LeBron James constructs another straw man to make his case for NBA MVP

When you’re an athlete at the highest level, you find motivation wherever you can.

In the case of LeBron James, that means finding slights that don’t exist.

The Los Angeles Lakers superstar talked with reporters from the NBA bubble on Monday about the looming NBA reboot and the league’s MVP race. He believes that he’s made a strong case for the award.

“As far as the MVP race, I think I’ve shown what I’m capable doing — not only individually from a team’s perspective, us being No. 1 in the West. There was a lot of conversation about, you know, LeBron could do those things in the East, but if he ever came to the West, what could he do?

“I heard all that. To be able to have our team at the top of the Western Conference and playing the way we were playing at that time and the way I was playing, that’s definitely a good feeling.”

Giannis is the heavy MVP favorite

James and the 49-14 Lakers have had an outstanding season. But the MVP race is a wrap for Giannis Antetokounmpo. The NBA reportedly sent a memo last week that bubble games won’t count for individual awards. They’ll only consider games played prior to the the league’s COVID-19 hiatus.

Antetokounmpo has held a firm grip on the award while leading the Milwaukee Bucks to the league’s best record at 53-12. While James has put up a remarkable stat line (25.7 ppg, 10.6 apg, 7.9 rpg, 49.8 FG percentage), Antetokounmpo’s is demonstrably better (29.6 ppg, 13.7 rpg, 5.8 apg, 54.7 FG percentage).

Meanwhile, Antetokounmpo stands as an overwhelming -2500 favorite in MGM’s MVP futures odds. James is the second-best bet at +900.

LeBron James is once again finding motivation in slights that don't exist. (AP Photo/Lynne Sladky)
LeBron James is once again finding motivation in slights that don't exist. (AP Photo/Lynne Sladky)

‘Washed King’ reboot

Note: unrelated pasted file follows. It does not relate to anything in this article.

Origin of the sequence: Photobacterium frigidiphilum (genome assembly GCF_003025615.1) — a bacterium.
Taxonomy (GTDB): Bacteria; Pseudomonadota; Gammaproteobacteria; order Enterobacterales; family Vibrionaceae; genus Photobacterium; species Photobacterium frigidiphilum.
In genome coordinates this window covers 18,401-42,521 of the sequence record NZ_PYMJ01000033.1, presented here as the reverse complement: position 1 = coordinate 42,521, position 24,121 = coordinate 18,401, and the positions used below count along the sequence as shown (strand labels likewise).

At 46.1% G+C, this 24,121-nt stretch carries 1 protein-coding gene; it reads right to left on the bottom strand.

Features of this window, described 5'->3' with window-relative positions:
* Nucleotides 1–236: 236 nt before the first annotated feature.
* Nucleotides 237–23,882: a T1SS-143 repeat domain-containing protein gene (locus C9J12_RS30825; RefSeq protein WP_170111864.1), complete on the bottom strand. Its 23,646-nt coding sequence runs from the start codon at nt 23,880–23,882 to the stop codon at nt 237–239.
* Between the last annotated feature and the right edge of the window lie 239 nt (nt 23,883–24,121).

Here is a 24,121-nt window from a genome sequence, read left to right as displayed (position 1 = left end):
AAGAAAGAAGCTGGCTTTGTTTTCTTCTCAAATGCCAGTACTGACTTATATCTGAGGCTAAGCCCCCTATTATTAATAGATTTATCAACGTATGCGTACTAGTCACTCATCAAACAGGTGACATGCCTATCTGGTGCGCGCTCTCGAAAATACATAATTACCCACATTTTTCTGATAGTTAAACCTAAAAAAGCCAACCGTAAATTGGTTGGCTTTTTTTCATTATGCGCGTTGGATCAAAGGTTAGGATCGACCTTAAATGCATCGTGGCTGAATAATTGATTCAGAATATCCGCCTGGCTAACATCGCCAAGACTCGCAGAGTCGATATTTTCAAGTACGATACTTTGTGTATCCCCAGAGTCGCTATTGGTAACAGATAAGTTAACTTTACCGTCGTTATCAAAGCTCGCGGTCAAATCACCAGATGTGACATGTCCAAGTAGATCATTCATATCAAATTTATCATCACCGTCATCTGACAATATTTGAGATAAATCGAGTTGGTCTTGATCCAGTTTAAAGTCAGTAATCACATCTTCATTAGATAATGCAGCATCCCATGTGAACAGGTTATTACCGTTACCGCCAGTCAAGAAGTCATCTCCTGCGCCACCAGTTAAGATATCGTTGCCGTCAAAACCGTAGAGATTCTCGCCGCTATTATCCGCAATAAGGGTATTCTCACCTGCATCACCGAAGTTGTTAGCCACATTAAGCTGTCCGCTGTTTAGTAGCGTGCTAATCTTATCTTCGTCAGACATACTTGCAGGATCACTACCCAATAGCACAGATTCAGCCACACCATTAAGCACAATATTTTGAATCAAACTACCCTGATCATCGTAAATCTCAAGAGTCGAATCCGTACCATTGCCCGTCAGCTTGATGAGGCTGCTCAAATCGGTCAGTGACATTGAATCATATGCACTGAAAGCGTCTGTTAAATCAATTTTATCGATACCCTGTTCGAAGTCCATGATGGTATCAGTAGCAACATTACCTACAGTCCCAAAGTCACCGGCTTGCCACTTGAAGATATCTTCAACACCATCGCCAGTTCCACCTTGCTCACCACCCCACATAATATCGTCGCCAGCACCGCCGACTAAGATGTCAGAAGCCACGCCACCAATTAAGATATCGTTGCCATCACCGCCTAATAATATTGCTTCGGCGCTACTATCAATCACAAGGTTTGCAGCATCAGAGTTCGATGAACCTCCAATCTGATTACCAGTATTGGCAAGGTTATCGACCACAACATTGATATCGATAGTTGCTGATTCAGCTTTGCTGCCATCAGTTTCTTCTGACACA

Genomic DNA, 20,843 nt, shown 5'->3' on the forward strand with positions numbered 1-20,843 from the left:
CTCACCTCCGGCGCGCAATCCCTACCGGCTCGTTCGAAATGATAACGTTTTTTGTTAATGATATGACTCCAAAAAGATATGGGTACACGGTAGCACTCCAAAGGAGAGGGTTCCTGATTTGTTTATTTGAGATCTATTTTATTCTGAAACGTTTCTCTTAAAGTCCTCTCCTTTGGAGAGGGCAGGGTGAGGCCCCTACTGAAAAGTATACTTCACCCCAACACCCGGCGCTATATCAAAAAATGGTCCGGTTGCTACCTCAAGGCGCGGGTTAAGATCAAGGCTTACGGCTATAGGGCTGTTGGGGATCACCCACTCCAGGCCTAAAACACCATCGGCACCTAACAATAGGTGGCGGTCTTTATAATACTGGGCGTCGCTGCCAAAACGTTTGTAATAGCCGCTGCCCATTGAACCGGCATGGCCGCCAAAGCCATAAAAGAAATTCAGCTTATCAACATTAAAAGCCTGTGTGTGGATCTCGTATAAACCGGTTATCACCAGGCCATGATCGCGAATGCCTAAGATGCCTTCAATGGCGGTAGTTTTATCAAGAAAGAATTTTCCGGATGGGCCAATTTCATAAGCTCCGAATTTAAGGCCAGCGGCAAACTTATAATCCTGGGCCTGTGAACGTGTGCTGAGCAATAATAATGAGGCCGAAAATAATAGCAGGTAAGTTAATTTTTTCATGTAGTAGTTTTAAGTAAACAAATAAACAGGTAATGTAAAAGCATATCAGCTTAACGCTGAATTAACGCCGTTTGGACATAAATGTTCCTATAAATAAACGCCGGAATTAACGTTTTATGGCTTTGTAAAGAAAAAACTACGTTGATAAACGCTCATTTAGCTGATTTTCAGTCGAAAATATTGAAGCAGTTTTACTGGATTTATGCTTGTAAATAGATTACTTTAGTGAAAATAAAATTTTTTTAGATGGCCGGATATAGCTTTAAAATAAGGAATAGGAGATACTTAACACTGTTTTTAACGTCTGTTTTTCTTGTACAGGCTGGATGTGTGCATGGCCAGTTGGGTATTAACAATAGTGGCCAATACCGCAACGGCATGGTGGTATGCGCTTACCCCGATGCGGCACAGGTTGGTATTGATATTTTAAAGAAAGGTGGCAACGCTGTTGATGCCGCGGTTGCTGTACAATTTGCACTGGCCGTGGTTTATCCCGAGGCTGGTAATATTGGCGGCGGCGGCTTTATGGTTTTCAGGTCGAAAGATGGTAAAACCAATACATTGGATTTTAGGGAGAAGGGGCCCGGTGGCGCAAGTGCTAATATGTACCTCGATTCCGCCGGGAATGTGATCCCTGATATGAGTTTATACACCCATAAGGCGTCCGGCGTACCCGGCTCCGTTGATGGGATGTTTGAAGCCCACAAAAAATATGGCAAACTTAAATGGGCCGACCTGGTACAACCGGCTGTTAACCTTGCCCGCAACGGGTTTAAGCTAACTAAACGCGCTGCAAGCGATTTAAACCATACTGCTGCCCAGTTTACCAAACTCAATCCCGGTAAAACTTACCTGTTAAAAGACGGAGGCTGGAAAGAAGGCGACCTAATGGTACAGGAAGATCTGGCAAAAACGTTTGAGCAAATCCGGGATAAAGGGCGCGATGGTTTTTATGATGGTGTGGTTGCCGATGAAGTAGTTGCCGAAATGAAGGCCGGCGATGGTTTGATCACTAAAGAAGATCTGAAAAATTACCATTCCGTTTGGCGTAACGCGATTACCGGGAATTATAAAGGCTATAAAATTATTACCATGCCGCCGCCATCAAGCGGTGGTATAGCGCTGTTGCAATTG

But James is making his case regardless. And he’s making up slights — again — to back it up. James scoffed about criticism that he couldn’t do “those things” in the Western Conference. If “those things” means being one of the top handful of players in the game, then that’s something no reasonable basketball mind has ever said about the consensus top-two player to ever play the game.

The straw man argument echoes James’ preseason “Washed King” campaign in which he sought to prove his doubters that called him “washed” wrong. When in fact, nobody of any credibility ever called James “washed.”

On Monday, James backed up his “do those things” in the West case by citing Paul Rivera’s Twitter account with an unattributed quote that “He won’t do that in the West.”

Who’s Paul Rivera? He’s James’ partner and co-creator of his HBO show “The Shop,” James’ ultimate platform for constructing his own narrative.

The actual East vs. West argument

Of course there was plenty of conversation during James’ run to eight straight NBA Finals appearances about the strength of the East vs. the West. It generally suggested doubt about James’ ability to do the same in a consistently stronger West. Judging by his 3-6 record in the Finals, those doubts were warranted.

James’ run to eight straight Finals is remarkable and should be lauded. But there’s no reasonably arguing against the fact that he did so in a regularly watered-down East.

And James certainly wasn’t making the case on Monday that he’s proven those arguments wrong. He might want to win a single playoff game with the Lakers before taking that line.

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